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| Bradshaw & Bryant PLLC

It's a question that personal injury lawyers get from time to time. Because of ongoing law changes the questions keep coming.

It scares the heck out of client to suddenly get a letter that looks like a bill. They usually rush into the office with the letter in hand. Why Medicare sees the need to do this is beyond me. Especially, when they are on notice that the person is represented and all of the paper work has been returned as it was required. In fact, the original notice for claim mostly likely came from the attorney's office.

These are not bills. They are subrogation interests, that are only owed if money is received from the at fault party. Now don't misunderstand, these governmental interests must be dealt with. It's one of the many different ways that an experienced lawyer can prove their value to you in your case.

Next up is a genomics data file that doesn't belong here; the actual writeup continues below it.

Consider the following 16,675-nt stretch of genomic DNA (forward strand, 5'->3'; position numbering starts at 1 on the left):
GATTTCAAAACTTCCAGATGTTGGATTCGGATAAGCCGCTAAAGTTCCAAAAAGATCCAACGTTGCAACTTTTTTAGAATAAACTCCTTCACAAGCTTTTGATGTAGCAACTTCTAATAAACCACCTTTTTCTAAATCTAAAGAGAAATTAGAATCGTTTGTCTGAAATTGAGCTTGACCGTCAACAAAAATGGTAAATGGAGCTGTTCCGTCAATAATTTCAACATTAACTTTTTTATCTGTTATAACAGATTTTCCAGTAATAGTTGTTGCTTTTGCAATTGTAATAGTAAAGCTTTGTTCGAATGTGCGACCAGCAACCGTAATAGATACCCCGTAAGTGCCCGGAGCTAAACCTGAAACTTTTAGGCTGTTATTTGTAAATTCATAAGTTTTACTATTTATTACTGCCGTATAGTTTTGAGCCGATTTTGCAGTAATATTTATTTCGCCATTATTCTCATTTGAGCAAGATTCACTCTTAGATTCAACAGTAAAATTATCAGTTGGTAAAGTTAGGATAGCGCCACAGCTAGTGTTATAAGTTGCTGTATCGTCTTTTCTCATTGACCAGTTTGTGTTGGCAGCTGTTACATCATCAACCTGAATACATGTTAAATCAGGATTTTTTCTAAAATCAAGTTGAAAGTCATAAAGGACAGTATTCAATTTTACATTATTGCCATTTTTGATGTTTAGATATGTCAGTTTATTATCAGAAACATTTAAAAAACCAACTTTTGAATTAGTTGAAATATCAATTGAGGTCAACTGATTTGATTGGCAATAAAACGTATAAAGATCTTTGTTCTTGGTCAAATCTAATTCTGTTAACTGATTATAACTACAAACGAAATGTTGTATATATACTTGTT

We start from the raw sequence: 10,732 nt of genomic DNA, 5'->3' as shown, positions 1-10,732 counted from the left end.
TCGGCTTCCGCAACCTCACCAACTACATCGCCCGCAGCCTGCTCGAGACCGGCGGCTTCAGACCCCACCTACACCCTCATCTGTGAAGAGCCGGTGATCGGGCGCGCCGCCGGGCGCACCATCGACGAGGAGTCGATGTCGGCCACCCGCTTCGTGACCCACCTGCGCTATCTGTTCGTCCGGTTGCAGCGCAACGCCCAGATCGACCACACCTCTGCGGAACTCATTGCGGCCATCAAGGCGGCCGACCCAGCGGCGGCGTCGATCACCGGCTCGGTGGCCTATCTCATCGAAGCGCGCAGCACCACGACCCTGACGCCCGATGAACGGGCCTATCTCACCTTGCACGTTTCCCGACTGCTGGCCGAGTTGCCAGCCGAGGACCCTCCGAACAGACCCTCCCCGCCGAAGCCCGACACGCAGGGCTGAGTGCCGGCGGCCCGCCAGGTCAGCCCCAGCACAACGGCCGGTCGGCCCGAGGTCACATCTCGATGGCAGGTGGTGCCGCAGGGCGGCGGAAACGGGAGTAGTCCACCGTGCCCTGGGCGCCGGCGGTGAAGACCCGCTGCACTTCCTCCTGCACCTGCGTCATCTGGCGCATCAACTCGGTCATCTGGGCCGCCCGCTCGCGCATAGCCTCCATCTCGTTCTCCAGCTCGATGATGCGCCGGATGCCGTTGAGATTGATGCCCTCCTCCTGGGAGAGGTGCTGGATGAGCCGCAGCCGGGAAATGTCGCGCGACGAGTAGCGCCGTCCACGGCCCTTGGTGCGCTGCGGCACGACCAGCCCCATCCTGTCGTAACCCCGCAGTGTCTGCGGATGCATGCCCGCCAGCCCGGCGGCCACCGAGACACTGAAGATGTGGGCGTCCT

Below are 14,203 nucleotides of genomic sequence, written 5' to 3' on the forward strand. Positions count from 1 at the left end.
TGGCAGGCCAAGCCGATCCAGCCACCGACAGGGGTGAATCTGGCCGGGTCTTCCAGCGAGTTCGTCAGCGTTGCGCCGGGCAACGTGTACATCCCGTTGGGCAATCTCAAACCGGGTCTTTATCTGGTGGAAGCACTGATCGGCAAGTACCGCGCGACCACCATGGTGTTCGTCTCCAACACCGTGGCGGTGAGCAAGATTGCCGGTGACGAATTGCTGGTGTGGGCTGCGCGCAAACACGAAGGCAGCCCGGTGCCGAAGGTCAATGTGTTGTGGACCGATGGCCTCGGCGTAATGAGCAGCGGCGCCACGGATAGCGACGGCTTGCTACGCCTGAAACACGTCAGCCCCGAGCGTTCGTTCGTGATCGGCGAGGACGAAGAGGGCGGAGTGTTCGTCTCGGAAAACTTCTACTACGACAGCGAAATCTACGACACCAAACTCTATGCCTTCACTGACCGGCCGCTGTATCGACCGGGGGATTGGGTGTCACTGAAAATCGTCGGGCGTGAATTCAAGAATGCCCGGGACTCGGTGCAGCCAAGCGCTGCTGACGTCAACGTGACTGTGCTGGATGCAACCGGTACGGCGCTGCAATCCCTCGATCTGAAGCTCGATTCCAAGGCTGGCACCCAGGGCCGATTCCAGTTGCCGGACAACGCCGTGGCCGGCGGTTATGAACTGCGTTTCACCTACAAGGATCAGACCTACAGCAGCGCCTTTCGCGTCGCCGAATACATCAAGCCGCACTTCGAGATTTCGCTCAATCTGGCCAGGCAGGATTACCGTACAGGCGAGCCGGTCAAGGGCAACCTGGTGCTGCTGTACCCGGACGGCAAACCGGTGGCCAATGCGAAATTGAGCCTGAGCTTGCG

So if you get this letter, get a hold of your lawyer and make sure it's being dealt with. As long as it is, sit back and keep working on getting better.

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